Month: January 2015

Confetti Potatoes

For those of us who are experiencing winter, today the sun is shining brightly, with not a cloud in the sky, so I guess that makes all the cold and the snow tolerable!

That said, today I am sharing a potato dish that I have been making for a long time. It’s a perfect accompaniment to many of the braised and heartier meals being prepared and served at this time of year. It’s also pretty good to eat straight out of the pan!

I named it Confetti Potatoes because when I first prepared it, the uniform size of the ingredients and the festive colors reminded me of confetti. Consider it upscale “home fries”—in that the size of the ingredients are confetti-like, and it is flecked with color where home fries are mainly all the same neutral color. For those who enjoy a good potato dish, this is a keeper.

It makes a fine side dish, or a colorful underlay for presenting a slice of roasted pork loin, duck breast, roasted chicken, or pan-seared piece of fish. This dish is a herbaceous potato mix. I mention herbaceous because a key ingredient—one of my pantry staples—is a fine grind of dried bay leaf-fennel seed-rosemary needles, which I make using a spice grinder. If you don’t have this readily available, you could make up a small batch using a mortar and pestle.

Serves two generously, four perfectly, and can be scaled up

4 potatoes, skin on (Yukon Gold, all-purpose white, or red)
1 large onion
2 medium carrots
2 celery stalks
3 fennel stalks (fronds are okay to include)
5 parsley stems and leaves
Bay leaf-fennel seed-rosemary needle powder
Salt and pepper
Olive oil
1 to 2 tablespoons rendered duck fat (optional)


Cut all the vegetables into a 1/8-inch brunoise, set aside.

Mince the parsley leaves and stems, set aside.


In a large sauté pan over medium heat, add some olive oil and the duck fat, heating evenly but not to smoking.

Begin by sweating the onions, so they soften and just begin to take on some color.

Add the cut vegetable mix, except the potatoes and the parsley, stirring to combine and sauté until the carrots just begin to soften and take on a little color. Season this mixture with the herb powder and the salt and pepper, folding to distribute evenly.

Add the cut potatoes, again folding to combine. Correct the seasoning and add a little more oil if needed.

Lower the heat slightly and fold the mixture often so it doesn’t stick to the bottom of the pan. If the pan has a heavy bottom, distributes the heat evenly, and or is well seasoned, the potato mixture shouldn’t stick. After about 15 minutes of sautéing and folding, taste a teaspoonful. If the mix is tender and the potatoes are not raw, it’s done.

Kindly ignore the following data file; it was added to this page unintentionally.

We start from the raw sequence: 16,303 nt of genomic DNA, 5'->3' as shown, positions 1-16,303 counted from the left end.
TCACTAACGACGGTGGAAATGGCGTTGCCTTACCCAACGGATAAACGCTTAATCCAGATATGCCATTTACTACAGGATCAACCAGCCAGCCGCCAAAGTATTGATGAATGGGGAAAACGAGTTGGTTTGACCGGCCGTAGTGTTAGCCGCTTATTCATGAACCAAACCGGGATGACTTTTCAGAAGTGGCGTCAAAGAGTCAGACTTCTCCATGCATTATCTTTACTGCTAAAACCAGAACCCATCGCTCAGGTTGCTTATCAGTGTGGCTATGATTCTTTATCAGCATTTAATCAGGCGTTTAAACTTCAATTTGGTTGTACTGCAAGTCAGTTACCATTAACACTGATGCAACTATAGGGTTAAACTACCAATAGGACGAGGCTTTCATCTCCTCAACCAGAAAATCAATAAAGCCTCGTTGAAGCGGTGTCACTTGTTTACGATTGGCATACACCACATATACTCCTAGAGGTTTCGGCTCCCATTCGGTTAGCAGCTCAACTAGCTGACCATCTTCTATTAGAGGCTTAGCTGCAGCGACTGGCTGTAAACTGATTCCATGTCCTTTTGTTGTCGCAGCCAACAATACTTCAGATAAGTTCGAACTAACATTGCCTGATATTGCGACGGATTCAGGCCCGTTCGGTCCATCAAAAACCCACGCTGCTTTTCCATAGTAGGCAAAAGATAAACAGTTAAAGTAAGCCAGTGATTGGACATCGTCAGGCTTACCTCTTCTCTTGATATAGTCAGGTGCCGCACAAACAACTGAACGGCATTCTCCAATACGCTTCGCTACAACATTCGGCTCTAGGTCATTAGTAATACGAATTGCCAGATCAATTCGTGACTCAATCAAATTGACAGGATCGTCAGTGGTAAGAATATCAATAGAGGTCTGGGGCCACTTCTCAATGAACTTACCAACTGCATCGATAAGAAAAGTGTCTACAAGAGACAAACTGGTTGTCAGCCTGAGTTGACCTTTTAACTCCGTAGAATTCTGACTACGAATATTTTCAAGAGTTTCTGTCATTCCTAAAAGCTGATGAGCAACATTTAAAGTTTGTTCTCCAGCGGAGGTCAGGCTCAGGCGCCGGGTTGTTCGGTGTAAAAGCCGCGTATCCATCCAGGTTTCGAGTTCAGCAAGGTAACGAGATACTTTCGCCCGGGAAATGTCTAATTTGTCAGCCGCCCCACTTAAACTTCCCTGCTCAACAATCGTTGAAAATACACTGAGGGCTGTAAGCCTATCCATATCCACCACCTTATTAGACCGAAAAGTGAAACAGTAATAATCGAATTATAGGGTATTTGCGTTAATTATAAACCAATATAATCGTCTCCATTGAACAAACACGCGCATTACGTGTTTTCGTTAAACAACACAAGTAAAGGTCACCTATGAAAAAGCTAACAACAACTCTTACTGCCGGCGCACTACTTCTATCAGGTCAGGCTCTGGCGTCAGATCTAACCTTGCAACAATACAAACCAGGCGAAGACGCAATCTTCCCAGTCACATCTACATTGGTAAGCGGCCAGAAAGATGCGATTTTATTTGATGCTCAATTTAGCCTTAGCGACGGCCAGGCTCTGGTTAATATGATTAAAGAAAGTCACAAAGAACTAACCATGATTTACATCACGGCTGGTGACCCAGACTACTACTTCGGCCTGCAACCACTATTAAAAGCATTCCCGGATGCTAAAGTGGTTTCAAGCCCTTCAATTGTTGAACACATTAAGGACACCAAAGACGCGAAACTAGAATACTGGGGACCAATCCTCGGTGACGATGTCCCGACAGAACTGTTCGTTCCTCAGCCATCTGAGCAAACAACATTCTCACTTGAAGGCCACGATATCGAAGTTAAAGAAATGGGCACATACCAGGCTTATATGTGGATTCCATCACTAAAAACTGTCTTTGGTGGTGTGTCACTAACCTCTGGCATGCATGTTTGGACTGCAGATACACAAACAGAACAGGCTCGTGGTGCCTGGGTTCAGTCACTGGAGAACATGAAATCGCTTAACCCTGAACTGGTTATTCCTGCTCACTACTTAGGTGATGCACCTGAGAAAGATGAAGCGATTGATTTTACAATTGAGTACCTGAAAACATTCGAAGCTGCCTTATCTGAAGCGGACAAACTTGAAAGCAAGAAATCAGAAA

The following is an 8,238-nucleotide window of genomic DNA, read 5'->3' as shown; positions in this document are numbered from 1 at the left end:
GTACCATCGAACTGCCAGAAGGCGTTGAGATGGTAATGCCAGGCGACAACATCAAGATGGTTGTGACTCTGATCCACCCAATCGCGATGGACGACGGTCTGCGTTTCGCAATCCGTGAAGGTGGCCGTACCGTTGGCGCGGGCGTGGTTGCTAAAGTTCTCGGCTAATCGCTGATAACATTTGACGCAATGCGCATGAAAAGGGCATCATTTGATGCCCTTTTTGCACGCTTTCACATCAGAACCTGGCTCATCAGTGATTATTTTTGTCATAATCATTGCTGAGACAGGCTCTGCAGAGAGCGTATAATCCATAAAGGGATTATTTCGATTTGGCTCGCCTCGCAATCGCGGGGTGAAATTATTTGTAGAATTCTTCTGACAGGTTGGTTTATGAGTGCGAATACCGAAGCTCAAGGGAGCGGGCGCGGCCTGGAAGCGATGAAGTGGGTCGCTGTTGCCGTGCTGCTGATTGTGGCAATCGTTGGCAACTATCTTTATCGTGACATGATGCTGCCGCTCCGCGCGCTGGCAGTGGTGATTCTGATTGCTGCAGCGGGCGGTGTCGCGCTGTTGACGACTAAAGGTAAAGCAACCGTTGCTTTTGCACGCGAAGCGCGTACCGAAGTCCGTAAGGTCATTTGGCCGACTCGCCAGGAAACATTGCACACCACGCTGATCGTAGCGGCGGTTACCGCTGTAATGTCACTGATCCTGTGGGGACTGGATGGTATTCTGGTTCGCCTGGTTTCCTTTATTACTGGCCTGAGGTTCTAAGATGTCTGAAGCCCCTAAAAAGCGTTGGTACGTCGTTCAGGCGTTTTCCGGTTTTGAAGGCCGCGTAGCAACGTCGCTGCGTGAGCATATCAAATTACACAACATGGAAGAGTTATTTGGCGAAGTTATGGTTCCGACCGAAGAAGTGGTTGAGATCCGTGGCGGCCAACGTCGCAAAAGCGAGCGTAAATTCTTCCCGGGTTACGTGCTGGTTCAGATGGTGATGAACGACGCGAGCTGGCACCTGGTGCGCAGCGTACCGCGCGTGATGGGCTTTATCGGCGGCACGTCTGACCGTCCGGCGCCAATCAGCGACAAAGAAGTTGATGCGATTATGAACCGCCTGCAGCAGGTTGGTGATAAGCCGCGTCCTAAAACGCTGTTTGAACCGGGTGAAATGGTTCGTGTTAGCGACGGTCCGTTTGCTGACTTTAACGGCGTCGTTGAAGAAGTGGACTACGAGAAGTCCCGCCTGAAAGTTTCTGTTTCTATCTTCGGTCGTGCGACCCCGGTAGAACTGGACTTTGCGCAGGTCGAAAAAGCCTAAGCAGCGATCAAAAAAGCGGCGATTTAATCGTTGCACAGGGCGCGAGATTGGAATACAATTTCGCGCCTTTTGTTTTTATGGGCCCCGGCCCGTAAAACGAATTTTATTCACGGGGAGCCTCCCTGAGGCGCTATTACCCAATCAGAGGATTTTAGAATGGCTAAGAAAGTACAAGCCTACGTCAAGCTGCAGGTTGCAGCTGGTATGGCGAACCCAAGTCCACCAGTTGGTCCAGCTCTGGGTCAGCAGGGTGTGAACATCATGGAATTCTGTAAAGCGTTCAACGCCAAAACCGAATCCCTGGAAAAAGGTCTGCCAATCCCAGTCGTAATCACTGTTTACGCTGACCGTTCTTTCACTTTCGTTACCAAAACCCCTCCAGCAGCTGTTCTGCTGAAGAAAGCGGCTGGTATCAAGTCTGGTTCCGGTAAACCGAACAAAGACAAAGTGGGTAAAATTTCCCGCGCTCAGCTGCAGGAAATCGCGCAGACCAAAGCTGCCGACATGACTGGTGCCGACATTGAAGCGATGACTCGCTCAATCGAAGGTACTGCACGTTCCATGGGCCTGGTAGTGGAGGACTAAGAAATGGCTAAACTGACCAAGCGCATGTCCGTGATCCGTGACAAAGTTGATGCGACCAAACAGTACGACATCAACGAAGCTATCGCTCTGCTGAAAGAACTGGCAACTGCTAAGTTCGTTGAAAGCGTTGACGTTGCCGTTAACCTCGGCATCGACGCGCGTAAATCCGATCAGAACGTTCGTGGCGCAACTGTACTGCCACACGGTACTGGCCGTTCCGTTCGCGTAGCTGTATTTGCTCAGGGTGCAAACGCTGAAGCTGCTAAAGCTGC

Take the pan off the heat, sprinkle the minced parsley over the top, and mix in to combine.





That’s all it takes to celebrate your meal with confetti tonight. Let me know how yours turned out.


We’re Not Talking About Buffalo Wings Here

It wouldn’t be too much of an assumption to say that most of you have had the infamous Buffalo chicken wings at one time in your life. I actually like them, and was on the ground floor when they were introduced back in the day, having attended college in upstate New York, but I digress as I am dating myself and this post is not about Buffalo wings.

What I am writing about today is an adaptation of a Paula Wolfert recipe she included in her groundbreaking book The Cooking of Southwest France. Wolfert’s recipe featured duck wings, which at the time were not easily acquired. So in my first few attempts at the dish I substituted chicken wings, which are perfectly fine; however, if you get the chance to use the duck wings, do so, as the final dish will have a richer flavor.

I have prepared this dish countless times over the years. It is perfect for this time of year as it is hearty, fairly easy to assemble, delicious served over rice or polenta, and when all is said and done, the leftover broth, vegetables, and remaining chicken removed from the bones provide a wonderful sauce for your favorite pasta.

So here is my take on the Ragout of Chicken (or Duck) Wings.

1/2 cup thick-cut smoked bacon, diced
7 garlic cloves split in half
2 onions cut into thirds, leaving the root end attached
4 carrots (not peeled), cut on an angle into half-inch slices
20 to 24 wings, tip removed (use for stock), and halved at the joint
2 bunches of scallions (green onions), roots removed
28-oz can of diced tomatoes, with juice
1 to 1-1/2 cups broth or water
1 to 2 cinnamon sticks
2 to 3 thin, hot, whole dried red peppers
6 to 8 sprigs of parsley, leaves separated
Salt and pepper


In a large stockpot over medium heat, sauté the bacon to render the fat and begin to brown, breaking up the diced pieces to cover the bottom of the pot evenly.


Once the bacon is rendered, add the wing pieces, turning frequently so they cook and brown evenly. Next, distribute the garlic, onions, tomatoes, cinnamon, hot pepper, and broth over the chicken, season with salt and pepper, and cover. Simmer on low to medium heat for one hour.


After an hour, uncover and distribute the parsley, carrots, and scallions over the top, check and correct the seasoning, and simmer covered for an additional 45 minutes, or until the carrots are tender.


You can serve this right away, but a slow-cooked dish like this is better served the second day. If you take that approach, remove from the refrigerator and allow the pot to come to room temperature before gently reheating. Remove the cinnamon sticks before serving.

This dish was a keeper for me and has become a staple that we enjoy during the colder months. I hope you will find it to be the same. Why not give it a try?